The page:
How is that any different than any other form of braking or deceleration? If they rear end you, that's their fault. The brake lights will come on under regenerative braking, so if they hit you, they were following too close for the speed and not paying attention.
 

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Jerkiness is not an issue if you make tiny movement with your foot. My driving is very smooth.
I find L with Cruise Control is jerky on bumpy freeways. Has nothing to do with my foot.
 

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I find L is best for my normal daily driving. My brain is now reprogrammed to one pedal driving, so it throws me off when I lift and don't get the braking I expect because I'm in D. I feel more comfortable and safer to be consistent and stay in L always.
 

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I find L with Cruise Control is jerky on bumpy freeways. Has nothing to do with my foot.
Interesting. I've never felt the jerkiness; however, it could be connected to the fact that the Bolt EV keeps much closer to set cruise control speeds in L than it does in D. In L, the speed rarely differs 1 mph from what is set. In D, I've seen it vary as much as 2 or 3 mph.
 

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I highly recommend "D" on the highway. At highway speeds the regen is going to slow you down much more suddenly than the idiot behind you expects...
"L" mode won't "slow down more suddenly" all by itself. It will only do that if you lift your foot right off the accelerator pedal, exactly the same way it would if you suddenly put your foot on the brake pedal. You can slow down just as gradually as you want in "L" mode, you just have to be judicious with it and use it enough to train your foot.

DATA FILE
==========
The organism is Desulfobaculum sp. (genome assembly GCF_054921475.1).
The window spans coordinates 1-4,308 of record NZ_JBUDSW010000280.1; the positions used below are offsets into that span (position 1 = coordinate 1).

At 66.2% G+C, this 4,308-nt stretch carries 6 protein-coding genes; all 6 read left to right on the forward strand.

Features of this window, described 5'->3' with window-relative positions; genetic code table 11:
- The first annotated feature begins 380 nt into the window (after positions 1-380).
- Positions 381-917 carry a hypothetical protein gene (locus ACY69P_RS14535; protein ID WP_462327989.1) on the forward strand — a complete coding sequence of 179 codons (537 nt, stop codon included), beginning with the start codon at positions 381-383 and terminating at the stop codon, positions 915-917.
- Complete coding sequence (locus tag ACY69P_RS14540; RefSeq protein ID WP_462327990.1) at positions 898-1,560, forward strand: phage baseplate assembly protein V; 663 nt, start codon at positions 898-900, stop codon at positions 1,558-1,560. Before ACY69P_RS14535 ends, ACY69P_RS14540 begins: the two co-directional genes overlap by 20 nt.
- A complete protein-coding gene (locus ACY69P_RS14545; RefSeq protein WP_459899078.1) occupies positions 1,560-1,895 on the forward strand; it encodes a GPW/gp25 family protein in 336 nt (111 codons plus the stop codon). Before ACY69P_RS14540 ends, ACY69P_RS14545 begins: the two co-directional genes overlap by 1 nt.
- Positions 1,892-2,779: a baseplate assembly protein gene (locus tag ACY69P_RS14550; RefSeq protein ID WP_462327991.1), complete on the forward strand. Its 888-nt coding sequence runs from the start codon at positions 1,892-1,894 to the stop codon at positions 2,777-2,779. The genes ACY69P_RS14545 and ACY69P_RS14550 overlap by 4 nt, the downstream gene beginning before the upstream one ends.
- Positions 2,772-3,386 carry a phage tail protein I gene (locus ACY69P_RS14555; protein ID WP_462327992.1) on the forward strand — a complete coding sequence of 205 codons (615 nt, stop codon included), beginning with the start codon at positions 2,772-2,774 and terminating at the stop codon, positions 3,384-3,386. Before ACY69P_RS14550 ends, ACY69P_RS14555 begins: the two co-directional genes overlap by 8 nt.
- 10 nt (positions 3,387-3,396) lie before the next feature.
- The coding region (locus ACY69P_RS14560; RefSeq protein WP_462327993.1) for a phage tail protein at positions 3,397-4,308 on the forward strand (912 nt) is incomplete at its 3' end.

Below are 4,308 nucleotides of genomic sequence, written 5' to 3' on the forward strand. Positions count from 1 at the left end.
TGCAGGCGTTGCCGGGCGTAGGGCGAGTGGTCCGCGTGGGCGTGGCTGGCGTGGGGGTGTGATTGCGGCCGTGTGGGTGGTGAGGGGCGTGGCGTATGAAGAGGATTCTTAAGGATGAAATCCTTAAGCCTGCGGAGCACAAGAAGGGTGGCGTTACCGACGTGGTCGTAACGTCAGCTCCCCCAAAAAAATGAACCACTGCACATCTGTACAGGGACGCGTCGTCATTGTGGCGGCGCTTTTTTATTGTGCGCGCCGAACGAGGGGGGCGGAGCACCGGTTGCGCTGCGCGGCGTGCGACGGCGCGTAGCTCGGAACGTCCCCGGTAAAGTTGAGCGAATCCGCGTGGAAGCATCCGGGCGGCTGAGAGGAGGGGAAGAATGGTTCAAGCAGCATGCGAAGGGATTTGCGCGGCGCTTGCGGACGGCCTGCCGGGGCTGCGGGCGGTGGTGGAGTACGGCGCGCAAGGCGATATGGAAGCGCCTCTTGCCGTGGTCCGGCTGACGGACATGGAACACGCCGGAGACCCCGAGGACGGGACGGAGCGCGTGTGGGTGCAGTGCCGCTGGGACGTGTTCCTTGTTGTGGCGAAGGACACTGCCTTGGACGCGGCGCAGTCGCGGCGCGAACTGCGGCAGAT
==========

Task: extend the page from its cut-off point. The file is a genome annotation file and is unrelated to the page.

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I've never felt any jerkiness at all when using cruise on the highway. I have a 2019 so I don't know if maybe they were improved at some point. I don't slow down any faster in L than I do in D because I've learned how far to press the accelerator pedal to slow down as fast (or slow) as I want. As an example, if I can tell by the traffic ahead that I'll want to turn cruise off and take manual control, I press the accelerator pedal before turning off cruise and then back off the pedal to get as much deceleration as I want. When you get used to it, it's no different than coasting or using the brake pedal once you get the feel for how far you need to press the accelerator. Even if you're not used to it, you can cheat and press the accelerator while cruise is still on until you get a very slight increase in speed and then shut off the cruise. Then you can lift slowly and your foot controls the deceleration from there and there's no "bump" when you turn off the cruise.

Mike
 

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I've never felt any jerkiness at all when using cruise on the highway. I have a 2019 so I don't know if maybe they were improved at some point.
Possibly a difference in MY 19+.

I find it a very subtle difference in ride. If the road is smooth, no difference, But, most of the highways in my part of the world have seems, cracks, or minor damage. Every bump seems to cause CC to make minor adjustments. It is more pronounced in manual mode as he foot is slower to respond. Again, it is hardly noticeable, but over time, I seem to have become sensitive to it. Maybe it is just in my mind, but it is real to me.